It’s almost the 4th of July and while that means water, fireworks, BBQs, and fun for humans, for pets this holiday could be anything but. See the following safety tips to keep the holiday weekend fun for both you and your pets. • Public fireworks displays: Do not bring your pets to see fireworks. Animals are much more sensitive to noise than humans and the loud noises can scare many animals and many get lost. Pets should be left at home where it is quieter and escape-proof. • “At home” fireworks: Besides the risk of severe burns that lit fireworks can cause, many fireworks contain potentially toxic substances that will cause your pet to have gastrointestinal issues like vomiting, a painful abdomen, and bloody diarrhea. • Sunscreen and insect repellent: Unless the product is specifically labeled for use on animals, do not apply sunscreen or insect repellent to your pets. Both products contain harmful substances if ingested by animals. This is also true of citronella candles, insect coils, and oil products. • Alcoholic beverages: Keep alcohol beverages out of reach. If ingested, alcoholic drinks can cause your pet to become very intoxicated and weak, severely depressed, or could go into a coma. In severe cases death from respiratory failure is also a possibility. While this list has many “don’ts”, we do encourage you to enjoy your weekend and spend time with your family, friends, and pets! We wish you a happy, healthy, and safe 4th of July weekend.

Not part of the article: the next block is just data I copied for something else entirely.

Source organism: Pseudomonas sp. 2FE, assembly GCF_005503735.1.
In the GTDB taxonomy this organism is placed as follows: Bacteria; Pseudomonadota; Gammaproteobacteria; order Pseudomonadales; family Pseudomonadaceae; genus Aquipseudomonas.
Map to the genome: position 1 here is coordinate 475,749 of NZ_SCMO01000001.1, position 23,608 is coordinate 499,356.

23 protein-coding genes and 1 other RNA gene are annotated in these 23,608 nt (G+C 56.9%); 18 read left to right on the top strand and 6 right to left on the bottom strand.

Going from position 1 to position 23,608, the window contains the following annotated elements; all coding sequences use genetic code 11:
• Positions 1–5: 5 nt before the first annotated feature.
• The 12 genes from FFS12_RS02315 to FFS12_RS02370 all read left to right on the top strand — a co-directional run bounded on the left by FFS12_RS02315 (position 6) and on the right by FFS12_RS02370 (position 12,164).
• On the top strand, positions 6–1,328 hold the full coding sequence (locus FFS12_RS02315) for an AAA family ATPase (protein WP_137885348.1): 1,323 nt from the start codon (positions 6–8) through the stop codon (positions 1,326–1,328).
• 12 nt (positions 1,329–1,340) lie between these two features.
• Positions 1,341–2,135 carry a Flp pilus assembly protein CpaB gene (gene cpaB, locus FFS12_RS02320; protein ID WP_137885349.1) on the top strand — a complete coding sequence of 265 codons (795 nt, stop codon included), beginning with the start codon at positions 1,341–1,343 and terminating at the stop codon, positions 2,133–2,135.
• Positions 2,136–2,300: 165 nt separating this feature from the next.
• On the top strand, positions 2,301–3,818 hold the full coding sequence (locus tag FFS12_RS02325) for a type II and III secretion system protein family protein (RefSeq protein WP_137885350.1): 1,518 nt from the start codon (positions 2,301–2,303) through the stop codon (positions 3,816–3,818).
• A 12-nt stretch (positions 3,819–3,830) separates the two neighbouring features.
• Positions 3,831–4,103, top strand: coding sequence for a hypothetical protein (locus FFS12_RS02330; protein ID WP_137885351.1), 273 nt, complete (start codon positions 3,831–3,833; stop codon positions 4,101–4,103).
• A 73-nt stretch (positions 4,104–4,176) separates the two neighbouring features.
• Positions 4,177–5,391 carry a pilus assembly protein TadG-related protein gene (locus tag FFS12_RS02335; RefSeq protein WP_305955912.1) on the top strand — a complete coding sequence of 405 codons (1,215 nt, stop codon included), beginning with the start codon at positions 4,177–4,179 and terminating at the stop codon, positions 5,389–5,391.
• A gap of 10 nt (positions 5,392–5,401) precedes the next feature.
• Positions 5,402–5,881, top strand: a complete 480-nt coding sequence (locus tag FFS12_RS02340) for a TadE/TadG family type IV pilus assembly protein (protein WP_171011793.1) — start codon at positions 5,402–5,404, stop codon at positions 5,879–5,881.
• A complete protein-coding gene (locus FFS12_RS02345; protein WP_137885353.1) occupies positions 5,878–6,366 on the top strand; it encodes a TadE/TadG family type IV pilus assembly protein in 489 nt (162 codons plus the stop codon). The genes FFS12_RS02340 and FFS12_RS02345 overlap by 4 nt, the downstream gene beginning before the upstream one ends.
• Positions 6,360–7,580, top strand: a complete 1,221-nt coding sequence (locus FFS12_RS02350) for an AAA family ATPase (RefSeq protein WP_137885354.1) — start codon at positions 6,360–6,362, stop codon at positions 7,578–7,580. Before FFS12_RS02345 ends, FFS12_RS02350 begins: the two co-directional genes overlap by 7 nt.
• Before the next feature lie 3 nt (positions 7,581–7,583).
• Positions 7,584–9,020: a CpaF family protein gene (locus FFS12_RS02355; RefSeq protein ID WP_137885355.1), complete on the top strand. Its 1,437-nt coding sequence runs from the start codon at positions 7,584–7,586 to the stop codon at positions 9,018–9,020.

Summer is officially here! It’s a great time for outdoor fun and BBQing or grilling with your pets, friends, and family. While you may know what your pet can and cannot eat, it is important to share this information with others. Don’t assume that your friends know what foods are toxic to pets. Several foods to avoid include fatty sausages (pancreatitis), chocolate from s’mores (chocolate toxicity), and wild mushrooms (mushroom toxicity can prove fatal to certain dog breeds). While the list can be very extensive, we encourage you to have a brief conversation with your friends. They will appreciate it and so will your pets!
Enjoy your time outside this summer with your dog! Make sure that they drink often and be aware of heat stroke symptoms. If you notice any of the symptoms below, please help your dog drink and contact us ASAP. Signs of heat stroke:
- Gums and conjunctiva of eyes bright red
- Panting hard
Pets, Cars & Heat Brutus, Duke, Coco, Lola and Jake…sure, they’re fairly common pet names, but they’re also the names of just a few of the pets that died last year because they were left in cars on warm (and not necessarily hot) days while their owners were shopping, visiting friends or family, or running errands. What’s so tragic is that these beloved pets were simply the victims of bad judgment.Want numbers? An independent study showed that the interior temperature of vehicles parked in outside temperatures ranging from 72 to 96° F rose steadily as time increased. (And cracking the windows doesn’t help). To learn more, go to: https://www.avma.org/public/PetCare/Pages/Hot-Cars-and-Loose-Pets.aspx